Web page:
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Posted by Tiffany Gaskin

Understanding Sales Tax

Understanding Sales Tax

The government expects you to pay sales tax when you sell goods and services. The tax is imposed on goods and services, collected at the point of sale by the retailer, and paid to the government. A business that pays sales tax in a certain jurisdiction has a connection: the physical location, an employee, an affiliate, or other presence. However, the process is affected by the jurisdiction laws.

How does sales tax work?

Sales taxes are a percentage of the total amount for the goods or services rendered. The retailer calculates the tax, collects it at the time of purchase, and remits it to the local or state government on a scheduled date. The federal government has no hand in sales taxes, but state and local governments run it. As a result, sales taxes are imposed in forty-five states and the District of Columbia but not set in five states. Plus, only 38 states pay sales taxes to the local government, which burdens the customers as they also pay state sales taxes. 

However, not every product or service is affected by sales taxes. For example, some states do not issue sales taxes on groceries or prescription drugs. While other states also exclude clothing and medical devices from goods subject to sales taxes. Another opportunity for customers to seize is the sales tax holiday, where customers can buy goods and services sales tax-free. In some states, the sales tax holiday happens several times each year, which often corresponds with the start of the year’s academic calendar. 

Types of Sales Tax

The government has many ways of collecting sales taxes based on state laws. For example, some sales taxes are collected at the point of sale, some are added to the price, while others increase according to the production level. Here are some examples of how different sales taxes appear.

General Sales

The general sales tax is the percentage of tax added to goods and services paid at the point of sales by the customer. The retailer collects the tax and remits it to the government. These taxes include basic merchandise, restaurant bills, clothing, and point-of-sales purchases.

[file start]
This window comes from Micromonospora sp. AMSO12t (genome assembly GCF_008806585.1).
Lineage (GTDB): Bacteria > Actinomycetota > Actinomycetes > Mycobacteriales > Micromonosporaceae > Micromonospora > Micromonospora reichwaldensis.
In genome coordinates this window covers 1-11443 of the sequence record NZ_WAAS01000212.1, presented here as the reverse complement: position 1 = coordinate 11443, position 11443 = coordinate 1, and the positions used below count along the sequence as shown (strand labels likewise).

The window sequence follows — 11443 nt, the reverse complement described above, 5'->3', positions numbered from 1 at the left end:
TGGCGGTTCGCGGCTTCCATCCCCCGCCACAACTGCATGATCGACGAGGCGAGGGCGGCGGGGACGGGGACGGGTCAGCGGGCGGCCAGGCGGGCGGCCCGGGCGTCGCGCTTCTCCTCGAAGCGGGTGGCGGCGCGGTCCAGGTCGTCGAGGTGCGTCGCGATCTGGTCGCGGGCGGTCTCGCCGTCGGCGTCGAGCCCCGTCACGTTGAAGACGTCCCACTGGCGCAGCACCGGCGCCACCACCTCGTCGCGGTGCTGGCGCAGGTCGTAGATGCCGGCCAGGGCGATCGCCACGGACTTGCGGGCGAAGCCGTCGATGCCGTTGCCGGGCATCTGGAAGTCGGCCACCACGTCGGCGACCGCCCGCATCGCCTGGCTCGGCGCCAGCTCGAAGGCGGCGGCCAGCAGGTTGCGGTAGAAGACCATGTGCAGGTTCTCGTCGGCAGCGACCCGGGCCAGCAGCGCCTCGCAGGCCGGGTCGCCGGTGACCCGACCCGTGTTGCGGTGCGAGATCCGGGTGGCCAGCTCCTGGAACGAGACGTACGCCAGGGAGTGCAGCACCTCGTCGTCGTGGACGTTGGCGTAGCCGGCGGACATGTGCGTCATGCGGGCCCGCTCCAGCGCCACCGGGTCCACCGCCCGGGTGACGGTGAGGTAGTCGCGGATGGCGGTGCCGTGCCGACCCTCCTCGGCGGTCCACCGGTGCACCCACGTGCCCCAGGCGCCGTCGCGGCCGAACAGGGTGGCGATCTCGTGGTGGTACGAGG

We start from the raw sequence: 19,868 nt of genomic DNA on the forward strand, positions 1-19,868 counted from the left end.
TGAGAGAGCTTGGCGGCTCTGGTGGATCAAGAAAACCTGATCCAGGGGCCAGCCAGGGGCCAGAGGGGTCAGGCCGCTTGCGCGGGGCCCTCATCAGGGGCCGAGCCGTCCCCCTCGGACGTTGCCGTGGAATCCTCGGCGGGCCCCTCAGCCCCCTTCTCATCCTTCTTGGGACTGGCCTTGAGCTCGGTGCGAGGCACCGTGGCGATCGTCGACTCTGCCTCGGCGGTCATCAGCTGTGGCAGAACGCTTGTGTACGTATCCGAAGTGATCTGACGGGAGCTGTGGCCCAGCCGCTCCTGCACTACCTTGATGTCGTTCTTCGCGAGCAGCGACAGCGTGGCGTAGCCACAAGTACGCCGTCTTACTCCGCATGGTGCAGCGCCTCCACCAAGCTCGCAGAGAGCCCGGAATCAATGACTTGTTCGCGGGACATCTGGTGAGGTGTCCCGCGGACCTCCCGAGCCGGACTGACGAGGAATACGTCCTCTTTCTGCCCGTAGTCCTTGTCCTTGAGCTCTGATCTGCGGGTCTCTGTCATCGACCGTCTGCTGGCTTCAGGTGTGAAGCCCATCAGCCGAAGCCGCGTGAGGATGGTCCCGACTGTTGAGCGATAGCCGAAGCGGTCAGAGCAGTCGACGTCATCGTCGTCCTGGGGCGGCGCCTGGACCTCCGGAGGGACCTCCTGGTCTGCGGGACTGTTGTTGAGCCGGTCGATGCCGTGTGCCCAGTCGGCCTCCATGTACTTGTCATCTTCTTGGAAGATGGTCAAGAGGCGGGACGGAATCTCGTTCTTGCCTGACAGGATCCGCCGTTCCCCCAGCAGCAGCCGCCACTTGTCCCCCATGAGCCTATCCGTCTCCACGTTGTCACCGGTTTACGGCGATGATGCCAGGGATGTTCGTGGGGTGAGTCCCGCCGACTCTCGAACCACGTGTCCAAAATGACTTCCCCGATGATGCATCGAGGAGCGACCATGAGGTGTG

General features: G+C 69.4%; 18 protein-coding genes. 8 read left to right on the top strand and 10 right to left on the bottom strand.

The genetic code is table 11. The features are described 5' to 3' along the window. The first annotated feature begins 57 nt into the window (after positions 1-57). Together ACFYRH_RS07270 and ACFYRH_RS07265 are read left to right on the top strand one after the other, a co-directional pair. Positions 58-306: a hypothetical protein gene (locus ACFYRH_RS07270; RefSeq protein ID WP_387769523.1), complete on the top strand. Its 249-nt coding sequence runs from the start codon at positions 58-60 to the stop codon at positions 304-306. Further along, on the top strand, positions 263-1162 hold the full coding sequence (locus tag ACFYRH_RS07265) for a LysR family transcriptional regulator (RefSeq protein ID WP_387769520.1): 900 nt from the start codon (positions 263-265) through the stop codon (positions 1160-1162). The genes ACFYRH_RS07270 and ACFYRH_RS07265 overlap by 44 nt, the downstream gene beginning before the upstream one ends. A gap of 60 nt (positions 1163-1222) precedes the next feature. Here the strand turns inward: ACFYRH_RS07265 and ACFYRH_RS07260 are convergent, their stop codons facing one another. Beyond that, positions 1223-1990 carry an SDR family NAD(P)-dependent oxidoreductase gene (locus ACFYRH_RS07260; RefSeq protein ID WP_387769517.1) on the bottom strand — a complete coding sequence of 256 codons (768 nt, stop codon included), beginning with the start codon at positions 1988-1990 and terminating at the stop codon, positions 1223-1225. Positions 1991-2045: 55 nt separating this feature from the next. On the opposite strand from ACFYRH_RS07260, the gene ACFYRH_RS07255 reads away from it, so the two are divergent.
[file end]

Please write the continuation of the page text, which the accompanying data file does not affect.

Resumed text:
Retail Transaction

A retailer transaction is when the retailer sells a product or service directly to the customer. The retailer is not the producer meaning the product has passed through many stops and transactions before reaching the retailer. The journey of the product or service makes it tax-free for customers since it has been bought and sold before—for example, a man’s necktie. The tie was manufactured and sold in bulk to the wholesaler, who in turn sold it to a different retailer at piece price and in smaller quantities. Finally, the customer purchases the tie from the retailer at another price. So sales taxes are applied to the product at their highest price point.

Vendor Privileges

Some states allow sellers to remit taxes directly. The act is referred to as seller or vendor privilege. The vendor privilege means the tax is collected directly from the seller instead of placing it on the customers. In such states, the vendor adds the tax in price or at the transaction. Either way, the customer is responsible for paying the taxes even though the seller is supposed to.

Value-Added/Gross Receipts/Wholesale

VAT stands for value-added tax, which increases according to the production stage. A tax percentage is imposed on the producer, wholesaler, retailer, and consumer. Value-added tax is used to substitute progressive tax in most countries and is applied to consumers who use more goods. The tax burden model is a combination of wholesale tax and gross receipts. Gross receipts are placed on a company’s entire sales, while wholesale tax is a percentage tax imposed on selling to retailers.



Tiffany Gaskin
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